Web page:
Group says state gathering is needed to fix budget mess.
Thursday, June 4, 2009
Staring down the $24.3 billion budget hole, the state’s facing cataclysmic cuts – slashing school funding, the wholesale elimination of welfare payments and medical coverage to kids, closing 80 percent of state parks and laying off some 5,000 state workers, among other proposals.
“California’s day of reckoning is here,” Schwarzenegger told a join session of the Legislature on June 2 before the Budget Conference Committee met later in the day.
“I know the consequences of these cuts are not just dollars,” the governor continued. “I see the faces behind those dollars. I see the children whose teacher will be laid-off. I see the Alzheimer’s’ patients losing some of their In-Home Support Services. I see the firefighters and police officers who will lose their jobs… It’s an awful feeling. But we have no choice. Our wallet is empty.”
This is why, according to some, it’s time for wholesale change.
The day after Californians voted down a series of budget-related ballot measures, a group of business leaders and political reformers formally launched a campaign to call a constitutional convention – the state’s first in more than 130 years.
“California’s government suffers from drastic dysfunction – our prisons overflow, our water system teeters on collapse, our once proud schools are criminally poor, our financing system is bankrupt, our democracy produces ideologically extreme legislators who can pass neither budget nor reforms, and we have no recourse in the system to right these wrongs,” wrote Jim Wunderman, in an editorial. Wunderman is the president and CEO of the Bay Area Council, a business group leading the charge to call a convention. “It is our duty to declare that our California government is not only broken, it has become destructive to our future. Therefore, are we not obligated to nullify our government and institute a new one?”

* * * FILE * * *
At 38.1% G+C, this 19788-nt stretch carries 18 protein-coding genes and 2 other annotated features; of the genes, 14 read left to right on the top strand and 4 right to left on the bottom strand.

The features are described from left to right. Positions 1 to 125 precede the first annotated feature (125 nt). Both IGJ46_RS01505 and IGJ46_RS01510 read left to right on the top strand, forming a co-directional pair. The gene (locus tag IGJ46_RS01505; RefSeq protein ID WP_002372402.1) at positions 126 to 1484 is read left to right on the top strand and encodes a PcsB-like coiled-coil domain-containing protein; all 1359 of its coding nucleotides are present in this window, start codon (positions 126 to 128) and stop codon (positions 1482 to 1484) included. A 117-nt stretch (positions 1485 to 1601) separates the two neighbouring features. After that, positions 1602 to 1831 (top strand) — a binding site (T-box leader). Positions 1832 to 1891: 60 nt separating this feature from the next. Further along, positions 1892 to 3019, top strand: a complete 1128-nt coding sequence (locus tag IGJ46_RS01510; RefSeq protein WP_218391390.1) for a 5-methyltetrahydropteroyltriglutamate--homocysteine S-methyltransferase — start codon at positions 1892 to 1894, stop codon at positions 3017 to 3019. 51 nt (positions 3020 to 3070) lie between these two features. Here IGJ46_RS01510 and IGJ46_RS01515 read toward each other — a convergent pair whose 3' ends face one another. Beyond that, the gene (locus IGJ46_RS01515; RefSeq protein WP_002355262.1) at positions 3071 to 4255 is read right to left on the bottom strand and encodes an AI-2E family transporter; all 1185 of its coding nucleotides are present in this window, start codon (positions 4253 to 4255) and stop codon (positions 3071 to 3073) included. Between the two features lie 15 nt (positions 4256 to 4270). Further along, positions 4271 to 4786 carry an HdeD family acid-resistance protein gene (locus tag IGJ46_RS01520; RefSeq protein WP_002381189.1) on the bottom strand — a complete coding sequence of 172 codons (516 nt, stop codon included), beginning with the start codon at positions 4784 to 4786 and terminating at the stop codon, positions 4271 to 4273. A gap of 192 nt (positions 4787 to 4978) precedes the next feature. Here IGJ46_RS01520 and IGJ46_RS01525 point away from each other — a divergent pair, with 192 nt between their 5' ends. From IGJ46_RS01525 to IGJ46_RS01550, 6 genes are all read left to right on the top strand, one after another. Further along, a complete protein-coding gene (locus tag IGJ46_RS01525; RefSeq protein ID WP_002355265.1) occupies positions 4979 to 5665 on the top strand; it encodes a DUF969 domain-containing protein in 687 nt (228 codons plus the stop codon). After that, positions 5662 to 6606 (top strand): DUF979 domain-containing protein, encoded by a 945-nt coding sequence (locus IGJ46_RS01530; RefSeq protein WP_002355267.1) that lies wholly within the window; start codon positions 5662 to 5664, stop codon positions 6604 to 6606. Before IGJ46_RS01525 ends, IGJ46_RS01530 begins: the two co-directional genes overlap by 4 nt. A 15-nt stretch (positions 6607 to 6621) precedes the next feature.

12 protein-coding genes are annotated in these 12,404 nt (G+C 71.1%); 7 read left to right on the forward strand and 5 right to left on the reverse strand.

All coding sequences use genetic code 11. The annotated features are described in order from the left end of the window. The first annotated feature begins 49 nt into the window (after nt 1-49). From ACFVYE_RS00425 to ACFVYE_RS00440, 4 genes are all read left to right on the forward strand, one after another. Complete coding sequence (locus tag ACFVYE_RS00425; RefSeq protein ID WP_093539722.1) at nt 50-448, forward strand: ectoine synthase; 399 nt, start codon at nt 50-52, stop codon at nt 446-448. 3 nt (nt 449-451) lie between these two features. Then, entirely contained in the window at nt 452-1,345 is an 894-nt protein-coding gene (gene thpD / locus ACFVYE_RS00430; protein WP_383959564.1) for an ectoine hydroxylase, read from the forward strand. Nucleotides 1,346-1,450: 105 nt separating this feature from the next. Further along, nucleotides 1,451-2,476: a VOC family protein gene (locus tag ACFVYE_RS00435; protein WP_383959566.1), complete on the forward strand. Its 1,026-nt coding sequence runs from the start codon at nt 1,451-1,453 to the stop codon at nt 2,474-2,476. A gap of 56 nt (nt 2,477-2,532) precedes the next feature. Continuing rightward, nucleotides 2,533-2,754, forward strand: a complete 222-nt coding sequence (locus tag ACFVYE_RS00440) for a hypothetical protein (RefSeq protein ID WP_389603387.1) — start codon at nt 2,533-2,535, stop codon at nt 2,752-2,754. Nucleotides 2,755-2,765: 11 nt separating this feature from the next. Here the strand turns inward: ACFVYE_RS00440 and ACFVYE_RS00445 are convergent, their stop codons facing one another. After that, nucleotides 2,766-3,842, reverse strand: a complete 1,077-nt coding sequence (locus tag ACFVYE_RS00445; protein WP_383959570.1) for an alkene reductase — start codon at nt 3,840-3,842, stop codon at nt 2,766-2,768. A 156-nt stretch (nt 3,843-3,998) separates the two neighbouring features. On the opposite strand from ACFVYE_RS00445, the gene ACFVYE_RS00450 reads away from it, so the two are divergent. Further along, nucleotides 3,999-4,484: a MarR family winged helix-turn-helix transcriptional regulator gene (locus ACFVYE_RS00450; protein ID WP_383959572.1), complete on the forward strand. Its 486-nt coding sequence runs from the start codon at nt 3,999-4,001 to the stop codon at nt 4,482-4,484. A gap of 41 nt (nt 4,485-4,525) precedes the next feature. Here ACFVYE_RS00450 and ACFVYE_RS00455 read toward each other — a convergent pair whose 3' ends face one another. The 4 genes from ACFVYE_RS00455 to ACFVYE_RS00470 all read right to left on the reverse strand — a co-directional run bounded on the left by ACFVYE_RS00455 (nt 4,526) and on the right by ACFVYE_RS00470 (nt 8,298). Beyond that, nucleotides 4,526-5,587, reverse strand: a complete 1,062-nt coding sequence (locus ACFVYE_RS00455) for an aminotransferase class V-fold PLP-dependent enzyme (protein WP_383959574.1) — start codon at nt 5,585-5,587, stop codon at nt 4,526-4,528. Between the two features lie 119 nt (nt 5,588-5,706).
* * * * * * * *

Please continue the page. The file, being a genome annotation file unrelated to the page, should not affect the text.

If lawmakers don’t act, the Bay Area Council says it will collect signatures to put two initiatives on the November 2010 ballot. One would authorize voters to call a convention directly (without a two-thirds vote of the Legislature), and the second would choose 400 residents to serve as “citizen delegates” at the convention, which, presumably would deal with issues including the structure of government, campaign finance, term limits, the budget process and two-thirds legislative vote requirement to pass a budget, and the revenue relationship between local and state government.
Recommended changes coming out of a convention would need to be ratified by voters – probably on the 2012 ballot.
State Sen. Mark DeSaulnier (D-Concord) introduced legislation, currently in committee, calling for a constitutional convention. “The initiative process in California – while important to government for the people and by the people – has created a Winchester House of budget constraints that don’t connect,” he says on his website. “Meanwhile we’ve allowed the legislative minority to wield a position of power over the budget process that is unequal to their elected numbers or their popular support. A careful, targeted constitutional convention might provide the tools we need.”
It would also cost the state money. A 2008 constitutional convention in Illinois cost $23 million.
“Who’s going to pay for it?” asks Democratic Central Coast Assemblyman Bill Monning. “I think it would fall on its face with the $24 billion deficit right now. There are virtually no bills that are going to pass the assembly or the senate that cost the state money.”
A less-costly, more time-efficient way to fix the state’s budget process, Monning says, may be to put specific issues – changing the two-thirds budget vote requirement to a simple majority, or overturning Proposition 13, the property tax limit enacted by voters in 1978, for example – to a vote of the people in 2010.
“It’s a more precise way to put a California constitutional amendment before voters,” he says. “A convention takes more time, it’s less certain as far as scope, and it has to go to voters twice – once to convene it and then its proposed constitutional amendments have to go back to voters.”